This study was conducted to assess the perception of US pediatric specialists of respiratory syncytial virus (RSV) disease risk and determine their clinical practices regarding immunoprophylaxis for high-risk children. Separate surveys were sent to neonatologists, pediatricians, pediatric pulmonologists, and pediatric cardiologists. Data were collected using structured questions requiring quantitative responses. Most neonatologists and pediatricians (>82.7%) reported a high clinical need for RSV immunoprophylaxis in preterm infants <32 weeks gestational age. Pediatric pulmonologists and pediatric cardiologists suggested that health conditions indicative of chronic lung disease of prematurity and hemodynamically significant congenital heart disease, respectively, confer eligibility for RSV immunoprophylaxis. Agreement with the changes in the 2014 American Academy of Pediatrics guidance for RSV immunoprophylaxis was mixed among respondents from the 4 specialties. Survey findings may provide a basis to improve education about risk for severe RSV disease and evaluate changes in physician use of RSV immunoprophylaxis based on the 2014 guidance.

PubMed | University of Edinburgh, University of Versailles, Allergy and Respiratory Clinic, Ghent University and 7 more.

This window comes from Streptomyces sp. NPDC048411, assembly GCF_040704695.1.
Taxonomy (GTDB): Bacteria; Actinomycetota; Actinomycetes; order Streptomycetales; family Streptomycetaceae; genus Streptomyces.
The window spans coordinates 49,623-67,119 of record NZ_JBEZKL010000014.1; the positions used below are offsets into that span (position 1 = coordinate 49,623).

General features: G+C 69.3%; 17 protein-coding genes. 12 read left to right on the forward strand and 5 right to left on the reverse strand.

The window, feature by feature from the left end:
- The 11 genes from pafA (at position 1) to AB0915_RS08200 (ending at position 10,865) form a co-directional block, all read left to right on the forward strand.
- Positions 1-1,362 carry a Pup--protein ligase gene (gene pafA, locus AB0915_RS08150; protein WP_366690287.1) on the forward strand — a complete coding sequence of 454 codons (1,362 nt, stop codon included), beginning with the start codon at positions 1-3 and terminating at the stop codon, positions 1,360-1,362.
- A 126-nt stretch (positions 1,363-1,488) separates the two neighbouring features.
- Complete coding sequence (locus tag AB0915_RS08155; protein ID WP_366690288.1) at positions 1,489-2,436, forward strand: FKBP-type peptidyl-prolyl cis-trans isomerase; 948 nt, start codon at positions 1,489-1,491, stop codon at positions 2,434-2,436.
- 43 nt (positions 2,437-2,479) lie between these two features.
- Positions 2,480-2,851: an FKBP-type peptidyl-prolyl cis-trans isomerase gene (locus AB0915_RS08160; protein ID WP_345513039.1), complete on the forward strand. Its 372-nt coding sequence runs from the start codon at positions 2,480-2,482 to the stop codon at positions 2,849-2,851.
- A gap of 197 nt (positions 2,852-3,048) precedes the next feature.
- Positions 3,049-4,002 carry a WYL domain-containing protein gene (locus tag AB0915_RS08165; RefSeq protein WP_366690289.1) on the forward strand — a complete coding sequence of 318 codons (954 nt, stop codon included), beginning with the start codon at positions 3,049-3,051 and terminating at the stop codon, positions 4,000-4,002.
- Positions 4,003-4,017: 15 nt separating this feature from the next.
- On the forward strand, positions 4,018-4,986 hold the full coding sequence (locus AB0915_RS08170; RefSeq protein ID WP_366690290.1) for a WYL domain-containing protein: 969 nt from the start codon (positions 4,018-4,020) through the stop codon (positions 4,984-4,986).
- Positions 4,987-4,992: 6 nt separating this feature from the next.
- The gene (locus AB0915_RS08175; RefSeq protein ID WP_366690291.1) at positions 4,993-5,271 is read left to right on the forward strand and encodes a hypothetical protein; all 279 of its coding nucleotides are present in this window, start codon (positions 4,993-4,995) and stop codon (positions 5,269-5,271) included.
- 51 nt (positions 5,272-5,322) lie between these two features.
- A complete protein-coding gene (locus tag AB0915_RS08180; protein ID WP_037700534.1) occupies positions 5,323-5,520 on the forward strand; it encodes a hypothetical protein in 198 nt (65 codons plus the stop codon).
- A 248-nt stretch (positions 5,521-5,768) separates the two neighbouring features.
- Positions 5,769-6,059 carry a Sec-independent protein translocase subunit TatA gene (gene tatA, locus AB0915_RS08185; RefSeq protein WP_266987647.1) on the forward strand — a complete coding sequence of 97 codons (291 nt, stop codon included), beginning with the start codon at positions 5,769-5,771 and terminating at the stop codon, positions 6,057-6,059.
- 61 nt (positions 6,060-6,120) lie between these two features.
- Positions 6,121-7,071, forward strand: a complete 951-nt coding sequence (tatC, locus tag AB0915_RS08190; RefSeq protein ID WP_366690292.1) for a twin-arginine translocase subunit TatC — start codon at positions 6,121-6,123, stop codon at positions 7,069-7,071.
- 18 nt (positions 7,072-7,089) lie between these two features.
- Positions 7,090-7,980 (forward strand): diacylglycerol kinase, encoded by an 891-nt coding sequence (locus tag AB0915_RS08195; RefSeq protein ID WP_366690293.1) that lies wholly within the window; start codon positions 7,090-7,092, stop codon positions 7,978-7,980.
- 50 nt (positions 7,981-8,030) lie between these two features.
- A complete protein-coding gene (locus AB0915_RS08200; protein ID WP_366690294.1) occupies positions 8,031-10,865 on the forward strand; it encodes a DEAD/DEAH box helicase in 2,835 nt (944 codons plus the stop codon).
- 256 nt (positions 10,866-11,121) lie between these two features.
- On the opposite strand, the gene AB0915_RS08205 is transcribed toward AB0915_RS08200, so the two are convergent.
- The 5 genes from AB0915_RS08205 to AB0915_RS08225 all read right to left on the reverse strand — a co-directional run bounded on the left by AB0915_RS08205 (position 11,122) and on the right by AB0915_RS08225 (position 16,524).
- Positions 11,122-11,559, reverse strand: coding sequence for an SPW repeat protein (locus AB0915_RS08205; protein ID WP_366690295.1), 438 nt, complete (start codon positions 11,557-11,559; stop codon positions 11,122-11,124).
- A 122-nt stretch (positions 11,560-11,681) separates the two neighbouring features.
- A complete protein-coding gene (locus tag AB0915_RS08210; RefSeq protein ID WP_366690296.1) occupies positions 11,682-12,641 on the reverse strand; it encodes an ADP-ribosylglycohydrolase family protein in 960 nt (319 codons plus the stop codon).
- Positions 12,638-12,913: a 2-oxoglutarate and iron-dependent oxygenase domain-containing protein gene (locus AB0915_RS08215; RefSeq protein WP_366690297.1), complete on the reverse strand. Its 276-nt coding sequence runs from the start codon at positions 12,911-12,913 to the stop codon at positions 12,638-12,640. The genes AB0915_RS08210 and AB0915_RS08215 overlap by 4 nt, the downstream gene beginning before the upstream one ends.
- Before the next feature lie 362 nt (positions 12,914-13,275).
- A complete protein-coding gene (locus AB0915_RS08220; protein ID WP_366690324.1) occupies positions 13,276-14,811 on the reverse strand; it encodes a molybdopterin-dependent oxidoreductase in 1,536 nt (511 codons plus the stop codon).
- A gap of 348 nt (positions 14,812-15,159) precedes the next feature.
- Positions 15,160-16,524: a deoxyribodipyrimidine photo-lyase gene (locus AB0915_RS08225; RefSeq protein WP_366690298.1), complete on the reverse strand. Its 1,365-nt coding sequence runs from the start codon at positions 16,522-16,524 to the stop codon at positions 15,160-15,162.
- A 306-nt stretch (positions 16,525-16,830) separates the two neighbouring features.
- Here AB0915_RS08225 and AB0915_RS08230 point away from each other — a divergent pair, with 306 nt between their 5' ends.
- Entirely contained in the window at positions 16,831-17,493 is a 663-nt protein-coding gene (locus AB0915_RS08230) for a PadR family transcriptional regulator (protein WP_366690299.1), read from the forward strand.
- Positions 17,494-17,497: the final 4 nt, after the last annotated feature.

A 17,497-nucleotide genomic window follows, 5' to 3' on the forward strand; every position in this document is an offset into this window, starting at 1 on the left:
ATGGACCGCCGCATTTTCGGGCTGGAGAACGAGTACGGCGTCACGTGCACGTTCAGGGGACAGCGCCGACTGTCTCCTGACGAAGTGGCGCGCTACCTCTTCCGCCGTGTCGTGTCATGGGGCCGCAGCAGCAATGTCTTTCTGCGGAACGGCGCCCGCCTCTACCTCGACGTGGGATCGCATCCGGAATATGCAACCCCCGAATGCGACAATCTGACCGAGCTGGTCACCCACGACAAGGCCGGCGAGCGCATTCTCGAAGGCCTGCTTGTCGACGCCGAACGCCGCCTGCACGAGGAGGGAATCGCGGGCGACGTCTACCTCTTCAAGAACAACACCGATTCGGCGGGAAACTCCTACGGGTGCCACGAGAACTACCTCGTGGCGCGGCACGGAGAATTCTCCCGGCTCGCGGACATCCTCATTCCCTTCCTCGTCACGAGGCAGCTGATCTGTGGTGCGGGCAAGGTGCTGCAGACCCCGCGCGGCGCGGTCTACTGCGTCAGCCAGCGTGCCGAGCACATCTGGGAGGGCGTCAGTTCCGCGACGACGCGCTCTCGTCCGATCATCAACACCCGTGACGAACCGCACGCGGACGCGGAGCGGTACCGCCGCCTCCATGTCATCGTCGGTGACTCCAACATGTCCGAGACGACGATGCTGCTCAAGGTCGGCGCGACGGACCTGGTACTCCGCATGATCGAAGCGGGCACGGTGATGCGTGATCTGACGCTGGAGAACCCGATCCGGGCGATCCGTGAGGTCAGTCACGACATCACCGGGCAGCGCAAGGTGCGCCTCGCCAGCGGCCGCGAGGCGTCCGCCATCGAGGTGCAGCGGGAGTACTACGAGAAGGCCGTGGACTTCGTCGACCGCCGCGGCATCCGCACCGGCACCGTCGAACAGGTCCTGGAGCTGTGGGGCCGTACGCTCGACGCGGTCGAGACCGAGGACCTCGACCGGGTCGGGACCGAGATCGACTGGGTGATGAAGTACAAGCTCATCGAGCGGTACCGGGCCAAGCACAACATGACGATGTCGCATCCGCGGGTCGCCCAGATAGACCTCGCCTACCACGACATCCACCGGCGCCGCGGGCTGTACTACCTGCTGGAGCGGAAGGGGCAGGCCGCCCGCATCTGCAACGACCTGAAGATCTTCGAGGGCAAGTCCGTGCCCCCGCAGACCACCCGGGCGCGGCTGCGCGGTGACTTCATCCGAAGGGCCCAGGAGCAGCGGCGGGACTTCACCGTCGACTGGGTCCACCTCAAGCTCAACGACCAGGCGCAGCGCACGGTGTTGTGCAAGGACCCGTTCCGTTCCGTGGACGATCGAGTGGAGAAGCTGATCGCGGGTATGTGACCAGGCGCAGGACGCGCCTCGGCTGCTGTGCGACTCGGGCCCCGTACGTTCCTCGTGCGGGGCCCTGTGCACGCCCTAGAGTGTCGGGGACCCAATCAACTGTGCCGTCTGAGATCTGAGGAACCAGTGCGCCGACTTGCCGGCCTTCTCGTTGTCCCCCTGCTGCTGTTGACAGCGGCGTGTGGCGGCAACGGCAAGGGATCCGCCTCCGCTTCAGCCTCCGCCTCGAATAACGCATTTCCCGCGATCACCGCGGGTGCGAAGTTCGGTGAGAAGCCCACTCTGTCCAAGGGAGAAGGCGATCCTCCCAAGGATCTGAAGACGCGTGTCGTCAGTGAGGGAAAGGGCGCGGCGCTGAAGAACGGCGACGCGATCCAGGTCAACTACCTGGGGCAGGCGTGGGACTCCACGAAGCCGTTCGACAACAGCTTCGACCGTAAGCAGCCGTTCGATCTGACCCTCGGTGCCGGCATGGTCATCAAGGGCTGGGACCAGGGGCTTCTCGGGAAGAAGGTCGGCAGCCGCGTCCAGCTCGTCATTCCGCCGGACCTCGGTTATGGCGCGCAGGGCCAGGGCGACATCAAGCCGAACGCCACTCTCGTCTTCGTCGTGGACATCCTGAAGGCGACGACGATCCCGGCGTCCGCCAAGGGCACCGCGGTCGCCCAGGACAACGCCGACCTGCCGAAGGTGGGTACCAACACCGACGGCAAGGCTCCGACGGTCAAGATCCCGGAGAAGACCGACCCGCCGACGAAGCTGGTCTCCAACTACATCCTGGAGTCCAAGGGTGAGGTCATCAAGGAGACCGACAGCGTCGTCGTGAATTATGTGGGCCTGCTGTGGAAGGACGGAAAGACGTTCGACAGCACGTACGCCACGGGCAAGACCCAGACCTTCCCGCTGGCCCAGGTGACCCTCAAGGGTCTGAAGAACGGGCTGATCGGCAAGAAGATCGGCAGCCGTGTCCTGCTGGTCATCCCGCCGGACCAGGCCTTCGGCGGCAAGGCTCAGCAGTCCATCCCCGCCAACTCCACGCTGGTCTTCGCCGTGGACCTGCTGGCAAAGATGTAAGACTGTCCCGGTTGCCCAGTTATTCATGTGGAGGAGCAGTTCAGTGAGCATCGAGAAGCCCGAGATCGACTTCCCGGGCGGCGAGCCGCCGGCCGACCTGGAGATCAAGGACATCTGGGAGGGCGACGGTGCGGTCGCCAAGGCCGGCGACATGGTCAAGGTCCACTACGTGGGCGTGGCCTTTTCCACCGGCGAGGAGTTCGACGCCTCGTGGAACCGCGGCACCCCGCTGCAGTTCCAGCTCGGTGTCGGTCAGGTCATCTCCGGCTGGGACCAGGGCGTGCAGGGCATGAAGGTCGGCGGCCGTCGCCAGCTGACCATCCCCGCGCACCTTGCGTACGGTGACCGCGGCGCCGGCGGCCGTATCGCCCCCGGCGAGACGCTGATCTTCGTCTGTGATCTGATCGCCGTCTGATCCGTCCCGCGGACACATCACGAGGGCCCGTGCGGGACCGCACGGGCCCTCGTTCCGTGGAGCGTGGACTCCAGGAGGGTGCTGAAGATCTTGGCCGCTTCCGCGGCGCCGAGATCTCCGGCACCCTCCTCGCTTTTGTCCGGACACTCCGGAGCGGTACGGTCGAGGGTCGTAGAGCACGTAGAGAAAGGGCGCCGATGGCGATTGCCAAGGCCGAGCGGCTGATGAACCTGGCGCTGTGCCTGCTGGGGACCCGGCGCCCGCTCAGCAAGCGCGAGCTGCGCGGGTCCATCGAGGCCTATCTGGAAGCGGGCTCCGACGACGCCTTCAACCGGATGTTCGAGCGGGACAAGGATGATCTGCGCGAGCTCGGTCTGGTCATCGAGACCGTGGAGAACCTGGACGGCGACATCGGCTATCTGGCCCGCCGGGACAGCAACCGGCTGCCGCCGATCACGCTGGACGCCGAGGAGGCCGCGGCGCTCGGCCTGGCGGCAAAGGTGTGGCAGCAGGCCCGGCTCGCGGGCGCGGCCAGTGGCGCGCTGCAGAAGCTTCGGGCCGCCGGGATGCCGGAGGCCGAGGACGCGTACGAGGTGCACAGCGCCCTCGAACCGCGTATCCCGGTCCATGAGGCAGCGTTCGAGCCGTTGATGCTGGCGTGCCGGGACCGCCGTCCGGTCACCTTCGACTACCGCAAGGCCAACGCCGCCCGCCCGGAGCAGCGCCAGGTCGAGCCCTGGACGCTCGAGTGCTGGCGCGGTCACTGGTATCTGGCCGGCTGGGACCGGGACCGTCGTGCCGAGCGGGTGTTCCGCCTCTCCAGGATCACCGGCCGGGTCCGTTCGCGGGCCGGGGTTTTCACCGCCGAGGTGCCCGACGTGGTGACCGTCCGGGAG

Type: | Journal: Clinical and translational allergy | Year: 2015

The affliction of allergic rhinitis (AR) has been trivialised in the past. Recent initiatives by the European Academy of Allergy & Clinical Immunology and by the EU parliament seek to rectify that situation. The aim of this study was to provide a comprehensive picture of the burden and unmet need of AR patients.This was a cross-sectional, online, questionnaire-based study (June-July 2011) including symptomatic seasonal AR (SAR) patients (18years) from a panel. SAR episode pattern, severity, medication/co-medication usage, residual symptoms on treatment, number of healthcare visits, absenteeism and presenteeism were collected.One thousand patients were recruited (mild: n=254; moderate/severe: n=746). Patients with moderate/severe disease had significantly more symptomatic episodes/year (8.0 vs 6.0/year; p=0.025) with longer episode-duration (12.5 vs 9.8days; p=0.0041) and more commonly used 2 AR therapies (70.5 vs 56.1%; OR 1.87; p=0.0001), looking for better and faster nasal and ocular symptom relief. The reported symptom burden was high irrespective of treatment, and significantly (p<0.0001) higher in the moderate/severe group. Patients with moderate/severe AR were more likely to visit their GP (1.61 vs 1.19 times/year; OR: 1.49; p=0.0061); due to dissatisfaction with therapy in 35.4% of cases. Patients reported SAR-related absenteeism from work on 4.1days/year (total cost to UK: 1.25 billion/year) and noted presenteeism for a mean of 37.7days/year (vs 21.0days/year; OR 1.71; p=0.0048). Asthma co-morbid patients reported the need to increase their reliever- (1 in 2 patients) and controller-medication (1 in 5 patients) if they did not take their rhinitis medication.This study differentiated between patients with mild and moderate/severe AR, demonstrating a burden of poorly controlled symptoms and high co-medication use. The deficiency in obtaining symptom control with what are currently considered firstline treatments suggests the need for a novel therapeutic approach.